“He’s a great weapon for us,” said Utah coach Kyle Whittingham. “He’s a big contributor for us week in and week out. He’s not your typical kicker.”
Indeed. Phillips was skiing competitively at 5 and internationally by 12. He was racing in Europe by 15 and at 17 he was named to the U.S. team, where he spent five years.
That competitive drive is alive and well on the football field. He ranks among the nation’s best kickers in almost every category and his field-goal accuracy has earned him the nickname “Automatic Andy.” He’s 13 of 15 overall and 9 of 11 from 40-plus yards. He ranks sixth in the nation in scoring at 10.8 points per game.
But it’s more than field goals. More often than not you’ll see Phillips flying down the field trying to make the tackle on kickoffs. A lot of kickers talk that talk, but few back it up. Here’s an example of Phillips backing it up.
“I don’t like to shy away from contact,” Phillips said. “I’ve got pads and a helmet on for a reason. I might as well use them. I’m an aggressive safety. If there’s a hole that opens up, it’s my job to fill that hole. I like to get in there and knock people around a little bit.”
He also knows his limitations. Kicking was the obvious choice, having grown up with a soccer background. Yet Whittingham said if Phillips wasn’t a kicker, there are several other positions he could play, simply based on his athleticism.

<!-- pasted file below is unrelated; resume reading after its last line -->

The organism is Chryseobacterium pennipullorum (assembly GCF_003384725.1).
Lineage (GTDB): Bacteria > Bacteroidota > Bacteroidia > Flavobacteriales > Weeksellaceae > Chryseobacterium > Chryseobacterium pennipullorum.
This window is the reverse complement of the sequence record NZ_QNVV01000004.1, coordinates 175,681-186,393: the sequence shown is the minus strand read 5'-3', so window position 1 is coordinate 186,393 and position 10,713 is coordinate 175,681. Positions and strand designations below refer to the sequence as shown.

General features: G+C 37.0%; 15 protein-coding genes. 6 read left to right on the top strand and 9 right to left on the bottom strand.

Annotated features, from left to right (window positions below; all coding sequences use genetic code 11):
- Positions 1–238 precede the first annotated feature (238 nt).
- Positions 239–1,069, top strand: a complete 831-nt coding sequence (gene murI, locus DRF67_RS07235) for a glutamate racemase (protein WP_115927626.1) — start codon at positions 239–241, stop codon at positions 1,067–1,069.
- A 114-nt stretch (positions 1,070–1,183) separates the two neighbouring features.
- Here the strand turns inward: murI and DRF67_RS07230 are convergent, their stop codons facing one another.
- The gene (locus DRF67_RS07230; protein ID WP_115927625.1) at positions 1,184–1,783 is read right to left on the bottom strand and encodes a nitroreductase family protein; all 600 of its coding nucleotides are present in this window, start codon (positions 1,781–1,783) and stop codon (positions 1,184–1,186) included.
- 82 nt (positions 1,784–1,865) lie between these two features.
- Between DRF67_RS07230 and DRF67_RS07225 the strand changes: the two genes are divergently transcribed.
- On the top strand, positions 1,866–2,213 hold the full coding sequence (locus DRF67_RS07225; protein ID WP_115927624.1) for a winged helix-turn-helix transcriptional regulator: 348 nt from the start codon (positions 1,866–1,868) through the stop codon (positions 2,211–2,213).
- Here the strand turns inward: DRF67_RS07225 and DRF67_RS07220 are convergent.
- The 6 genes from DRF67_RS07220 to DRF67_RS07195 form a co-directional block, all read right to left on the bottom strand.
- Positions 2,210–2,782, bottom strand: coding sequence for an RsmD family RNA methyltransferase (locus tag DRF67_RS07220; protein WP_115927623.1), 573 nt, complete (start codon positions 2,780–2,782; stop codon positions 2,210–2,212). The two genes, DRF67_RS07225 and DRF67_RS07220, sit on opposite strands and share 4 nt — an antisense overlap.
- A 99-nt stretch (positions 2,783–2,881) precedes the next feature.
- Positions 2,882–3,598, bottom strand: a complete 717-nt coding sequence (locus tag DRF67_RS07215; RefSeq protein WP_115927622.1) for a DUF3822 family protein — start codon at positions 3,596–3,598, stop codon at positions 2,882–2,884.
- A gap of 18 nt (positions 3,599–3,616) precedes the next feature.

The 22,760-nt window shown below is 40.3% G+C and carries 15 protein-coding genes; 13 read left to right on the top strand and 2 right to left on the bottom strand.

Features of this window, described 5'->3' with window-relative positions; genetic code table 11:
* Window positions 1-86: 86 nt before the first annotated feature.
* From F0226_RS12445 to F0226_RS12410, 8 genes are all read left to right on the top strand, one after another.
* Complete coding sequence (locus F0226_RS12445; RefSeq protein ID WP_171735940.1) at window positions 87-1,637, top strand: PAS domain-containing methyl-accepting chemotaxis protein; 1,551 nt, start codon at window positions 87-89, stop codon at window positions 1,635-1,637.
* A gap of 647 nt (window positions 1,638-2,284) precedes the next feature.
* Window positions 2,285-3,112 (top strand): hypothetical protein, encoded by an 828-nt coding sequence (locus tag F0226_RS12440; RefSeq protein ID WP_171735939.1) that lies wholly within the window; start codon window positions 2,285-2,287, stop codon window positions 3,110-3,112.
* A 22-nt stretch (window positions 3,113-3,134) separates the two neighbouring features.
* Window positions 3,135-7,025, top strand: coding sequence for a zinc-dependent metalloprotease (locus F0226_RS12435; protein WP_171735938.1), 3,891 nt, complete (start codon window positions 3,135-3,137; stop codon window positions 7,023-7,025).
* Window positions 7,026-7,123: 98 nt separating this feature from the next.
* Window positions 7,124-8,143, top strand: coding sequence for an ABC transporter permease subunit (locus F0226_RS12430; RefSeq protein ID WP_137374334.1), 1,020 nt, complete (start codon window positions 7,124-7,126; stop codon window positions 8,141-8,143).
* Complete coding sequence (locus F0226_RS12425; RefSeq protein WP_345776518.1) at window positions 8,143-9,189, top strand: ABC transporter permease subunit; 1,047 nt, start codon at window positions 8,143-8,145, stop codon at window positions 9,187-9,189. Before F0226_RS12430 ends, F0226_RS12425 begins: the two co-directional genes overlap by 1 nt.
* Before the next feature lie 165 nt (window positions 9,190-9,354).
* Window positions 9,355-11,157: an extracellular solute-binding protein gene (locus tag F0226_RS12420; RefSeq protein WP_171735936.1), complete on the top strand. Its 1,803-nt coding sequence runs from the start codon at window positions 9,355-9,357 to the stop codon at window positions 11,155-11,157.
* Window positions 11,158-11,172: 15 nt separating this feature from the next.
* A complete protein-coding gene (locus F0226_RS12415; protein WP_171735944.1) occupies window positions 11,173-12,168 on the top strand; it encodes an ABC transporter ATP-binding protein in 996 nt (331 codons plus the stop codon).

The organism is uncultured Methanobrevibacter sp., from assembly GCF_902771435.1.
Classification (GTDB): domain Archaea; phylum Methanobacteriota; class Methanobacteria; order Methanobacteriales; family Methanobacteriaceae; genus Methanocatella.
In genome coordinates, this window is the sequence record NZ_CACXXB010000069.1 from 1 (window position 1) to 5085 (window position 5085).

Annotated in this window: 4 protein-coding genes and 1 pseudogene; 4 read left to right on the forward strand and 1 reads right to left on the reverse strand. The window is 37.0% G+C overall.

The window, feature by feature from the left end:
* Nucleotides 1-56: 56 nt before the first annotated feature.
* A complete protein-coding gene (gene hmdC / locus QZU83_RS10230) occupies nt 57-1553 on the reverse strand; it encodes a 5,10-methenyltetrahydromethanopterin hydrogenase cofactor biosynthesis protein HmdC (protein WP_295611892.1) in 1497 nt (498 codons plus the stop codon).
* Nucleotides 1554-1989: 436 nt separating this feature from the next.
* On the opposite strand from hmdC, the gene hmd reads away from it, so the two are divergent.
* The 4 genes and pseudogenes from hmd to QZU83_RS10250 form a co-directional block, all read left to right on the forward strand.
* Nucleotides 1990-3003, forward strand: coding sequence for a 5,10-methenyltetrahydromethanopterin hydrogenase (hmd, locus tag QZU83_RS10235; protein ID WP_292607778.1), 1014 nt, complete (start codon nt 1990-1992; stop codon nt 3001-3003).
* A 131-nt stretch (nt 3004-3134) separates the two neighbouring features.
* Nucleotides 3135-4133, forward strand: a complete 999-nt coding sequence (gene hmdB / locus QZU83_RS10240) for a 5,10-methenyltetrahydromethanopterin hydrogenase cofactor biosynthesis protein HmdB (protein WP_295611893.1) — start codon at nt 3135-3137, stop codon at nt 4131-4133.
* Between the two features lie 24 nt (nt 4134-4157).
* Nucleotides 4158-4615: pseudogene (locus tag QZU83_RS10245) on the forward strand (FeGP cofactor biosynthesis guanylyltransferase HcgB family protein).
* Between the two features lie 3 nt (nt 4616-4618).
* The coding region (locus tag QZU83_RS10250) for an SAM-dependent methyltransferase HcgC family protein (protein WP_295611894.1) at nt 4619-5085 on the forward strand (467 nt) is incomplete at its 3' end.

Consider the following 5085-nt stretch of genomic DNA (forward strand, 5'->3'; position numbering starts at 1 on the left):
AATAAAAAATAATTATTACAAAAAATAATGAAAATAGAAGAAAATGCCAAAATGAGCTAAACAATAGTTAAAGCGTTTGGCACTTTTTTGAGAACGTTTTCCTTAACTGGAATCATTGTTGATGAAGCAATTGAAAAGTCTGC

“I have to temper him and tell him to stay back and be the safety guy,” Whittingham said. “He would love to go in and get in the mix.”
Phillips isn’t cocky enough to think he could just stroll in and start playing, for instance, linebacker.
“Not growing up with the sport and competing at this level, I understand there are so many instinctual things these guys learn growing up with the sport,” Phillips said. “No one can jump in and be a ski racer at 18 or 19 because there are so many things you learn growing up, you can’t learn it all in a year. I have a tremendous amount of respect for what a linebacker has to learn his whole life or what a running back has to learn.
“… With my ski racing background, I learned my whole life how to be mentally tough. How to handle pressure situations. How to adapt to uncomfortable situations. I think that gives me a huge advantage in the kicking game.”
And that athleticism allows him to do something most other kickers can’t – the one-man onside kick, which he pulled off against UCLA a couple of weeks ago. It started as an idea he and Hill came up with last year. Phillips worked on it for a week before trying it live in practice.